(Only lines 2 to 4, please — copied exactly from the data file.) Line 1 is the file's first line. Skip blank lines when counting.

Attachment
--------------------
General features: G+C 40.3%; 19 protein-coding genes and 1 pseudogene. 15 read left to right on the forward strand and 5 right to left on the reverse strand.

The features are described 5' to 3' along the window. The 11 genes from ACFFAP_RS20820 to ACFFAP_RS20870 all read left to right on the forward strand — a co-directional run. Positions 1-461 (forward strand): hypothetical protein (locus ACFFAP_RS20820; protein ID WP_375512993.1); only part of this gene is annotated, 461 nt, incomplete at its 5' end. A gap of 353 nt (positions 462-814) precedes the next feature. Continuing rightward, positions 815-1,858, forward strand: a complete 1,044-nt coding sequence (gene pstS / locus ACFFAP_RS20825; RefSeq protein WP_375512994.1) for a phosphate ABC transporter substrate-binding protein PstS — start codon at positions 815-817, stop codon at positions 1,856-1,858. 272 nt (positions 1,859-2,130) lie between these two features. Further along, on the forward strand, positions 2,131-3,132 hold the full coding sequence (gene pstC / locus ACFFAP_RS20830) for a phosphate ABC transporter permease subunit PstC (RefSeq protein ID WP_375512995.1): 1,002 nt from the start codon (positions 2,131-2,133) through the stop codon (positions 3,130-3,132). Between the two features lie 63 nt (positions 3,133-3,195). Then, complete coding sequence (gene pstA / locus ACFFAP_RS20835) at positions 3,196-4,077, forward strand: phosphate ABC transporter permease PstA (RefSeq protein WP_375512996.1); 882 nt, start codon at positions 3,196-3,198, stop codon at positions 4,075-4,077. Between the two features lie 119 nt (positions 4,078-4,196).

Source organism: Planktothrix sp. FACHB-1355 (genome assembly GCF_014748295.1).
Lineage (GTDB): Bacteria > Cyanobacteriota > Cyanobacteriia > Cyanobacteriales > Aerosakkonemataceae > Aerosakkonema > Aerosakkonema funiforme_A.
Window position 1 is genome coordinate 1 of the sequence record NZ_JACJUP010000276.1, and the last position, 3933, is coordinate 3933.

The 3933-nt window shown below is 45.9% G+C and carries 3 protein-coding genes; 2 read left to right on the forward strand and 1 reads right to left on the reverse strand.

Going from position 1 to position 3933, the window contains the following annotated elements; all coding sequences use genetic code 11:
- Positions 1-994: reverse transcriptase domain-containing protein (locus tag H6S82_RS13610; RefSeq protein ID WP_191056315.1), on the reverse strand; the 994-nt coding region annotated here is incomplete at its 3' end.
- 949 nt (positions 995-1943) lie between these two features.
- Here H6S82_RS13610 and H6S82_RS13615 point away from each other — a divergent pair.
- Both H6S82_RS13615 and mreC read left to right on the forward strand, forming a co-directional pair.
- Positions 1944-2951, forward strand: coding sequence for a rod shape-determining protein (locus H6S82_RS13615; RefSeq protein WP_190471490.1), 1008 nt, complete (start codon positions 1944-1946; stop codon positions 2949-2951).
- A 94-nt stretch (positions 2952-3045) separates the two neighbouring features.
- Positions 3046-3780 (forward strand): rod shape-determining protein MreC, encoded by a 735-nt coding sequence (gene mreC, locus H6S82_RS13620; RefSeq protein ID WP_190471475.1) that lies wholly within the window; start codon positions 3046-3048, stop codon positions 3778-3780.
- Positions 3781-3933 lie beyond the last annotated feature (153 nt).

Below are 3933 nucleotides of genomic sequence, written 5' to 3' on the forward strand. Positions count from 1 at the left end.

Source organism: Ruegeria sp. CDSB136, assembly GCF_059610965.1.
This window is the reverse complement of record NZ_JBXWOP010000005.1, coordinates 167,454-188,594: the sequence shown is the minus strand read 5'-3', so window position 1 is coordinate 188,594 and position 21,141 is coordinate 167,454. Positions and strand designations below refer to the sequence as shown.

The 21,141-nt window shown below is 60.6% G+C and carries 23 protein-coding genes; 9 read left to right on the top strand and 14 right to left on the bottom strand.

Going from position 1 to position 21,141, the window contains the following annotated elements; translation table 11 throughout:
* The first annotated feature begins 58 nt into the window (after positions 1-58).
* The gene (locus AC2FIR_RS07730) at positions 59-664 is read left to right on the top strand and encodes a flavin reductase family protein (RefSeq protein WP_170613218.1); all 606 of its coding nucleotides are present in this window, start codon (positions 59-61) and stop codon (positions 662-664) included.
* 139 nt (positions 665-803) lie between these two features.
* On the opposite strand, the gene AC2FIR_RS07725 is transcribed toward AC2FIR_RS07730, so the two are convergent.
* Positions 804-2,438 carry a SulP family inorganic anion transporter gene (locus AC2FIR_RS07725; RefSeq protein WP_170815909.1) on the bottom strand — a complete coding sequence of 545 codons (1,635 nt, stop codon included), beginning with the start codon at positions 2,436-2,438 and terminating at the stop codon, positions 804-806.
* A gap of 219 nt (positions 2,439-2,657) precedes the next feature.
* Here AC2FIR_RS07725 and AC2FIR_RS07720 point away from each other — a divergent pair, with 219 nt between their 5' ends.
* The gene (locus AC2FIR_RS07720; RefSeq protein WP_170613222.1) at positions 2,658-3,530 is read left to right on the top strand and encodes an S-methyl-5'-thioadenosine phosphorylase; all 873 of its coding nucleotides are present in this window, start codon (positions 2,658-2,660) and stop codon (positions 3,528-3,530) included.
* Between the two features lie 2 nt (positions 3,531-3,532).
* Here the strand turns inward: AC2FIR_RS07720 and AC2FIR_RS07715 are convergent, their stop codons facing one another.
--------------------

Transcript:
The features are described 5' to 3' along the window. The 11 genes from ACFFAP_RS20820 to ACFFAP_RS20870 all read left to right on the forward strand — a co-directional run. Positions 1-461 (forward strand): hypothetical protein (locus ACFFAP_RS20820; protein ID WP_375512993.1); only part of this gene is annotated, 461 nt, incomplete at its 5' end. A gap of 353 nt (positions 462-814) precedes the next feature. Continuing rightward, positions 815-1,858, forward strand: a complete 1,044-nt coding sequence (gene pstS / locus ACFFAP_RS20825; RefSeq protein WP_375512994.1) for a phosphate ABC transporter substrate-binding protein PstS — start codon at positions 815-817, stop codon at positions 1,856-1,858. 272 nt (positions 1,859-2,130) lie between these two features. Further along, on the forward strand, positions 2,131-3,132 hold the full coding sequence (gene pstC / locus ACFFAP_RS20830) for a phosphate ABC transporter permease subunit PstC (RefSeq protein ID WP_375512995.1): 1,002 nt from the start codon (positions 2,131-2,133) through the stop codon (positions 3,130-3,132). Between the two features lie 63 nt (positions 3,133-3,195). Then, complete coding sequence (gene pstA / locus ACFFAP_RS20835) at positions 3,196-4,077, forward strand: phosphate ABC transporter permease PstA (RefSeq protein WP_375512996.1); 882 nt, start codon at positions 3,196-3,198, stop codon at positions 4,075-4,077. Between the two features lie 119 nt (positions 4,078-4,196).

Source organism: Planktothrix sp. FACHB-1355 (genome assembly GCF_014748295.1).
Lineage (GTDB): Bacteria > Cyanobacteriota > Cyanobacteriia > Cyanobacteriales > Aerosakkonemataceae > Aerosakkonema > Aerosakkonema funiforme_A.